Electoral Commission Chief Executive Officer Sy Mamabolo says the Political Party Funding Act that is due to come into force on April 1 will not be an instant success and will require political parties to adapt.
The Act, which has been hard-fought for by civil society organisations over the years, provides for political parties to receive state and private funding for their activities.
The Act demands transparency regarding private funding.
Mamabolo says the Independent Electoral Commission has done all it can to be ready for the Act’s implementation.
“We have trained them on the ICT tool that we have preferred which will be used for purposes of disclosures. We have trained them on the content of the Act and the regulations and there have been a lot of discussions between ourselves and the political parties. They have raised some concerns, concerns may require possible amendments in future but we are comfortable that we did everything to avail the information to parties to put them in a position where they could comply.”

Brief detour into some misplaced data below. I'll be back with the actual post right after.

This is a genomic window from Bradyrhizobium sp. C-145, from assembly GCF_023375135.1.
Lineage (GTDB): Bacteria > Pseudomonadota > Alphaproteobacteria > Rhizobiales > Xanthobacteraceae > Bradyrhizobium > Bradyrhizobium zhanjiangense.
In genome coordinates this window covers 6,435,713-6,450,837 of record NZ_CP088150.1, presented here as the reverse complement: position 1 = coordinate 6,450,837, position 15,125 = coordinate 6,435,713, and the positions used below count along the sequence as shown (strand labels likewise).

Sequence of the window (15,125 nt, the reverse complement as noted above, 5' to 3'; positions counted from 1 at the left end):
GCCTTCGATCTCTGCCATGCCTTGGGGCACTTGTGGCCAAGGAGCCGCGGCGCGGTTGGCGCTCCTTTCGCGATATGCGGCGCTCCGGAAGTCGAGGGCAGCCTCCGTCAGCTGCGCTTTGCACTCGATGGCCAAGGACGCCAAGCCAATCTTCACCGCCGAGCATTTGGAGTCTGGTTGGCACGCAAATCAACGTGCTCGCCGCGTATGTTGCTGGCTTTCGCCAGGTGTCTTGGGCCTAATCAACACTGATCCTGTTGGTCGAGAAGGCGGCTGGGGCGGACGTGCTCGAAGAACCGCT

Political Analyst Somadoda Fikeni speaks on whether the Act will provide for efficient regulation of campaign financing:
Concerns about the Act
On Tuesday, the leader of One South Africa Movement, Mmusi Maimane called for the review of the Act. Maimane said the Political Funding Act in its current form only makes allowance for political parties, which has disadvantaged independents in previous local government elections.
“One of the key limitations about why independents have not done well in the past is because they are financially inhibited not many of them have got money I think the most powerful thing about letting independents stand. I always say to people in a party you buy one, you get the whole party for free whereas with independents even if people look at the issue of corruption you are dealing with an individual which means you can hold them to account at source and deal with the person.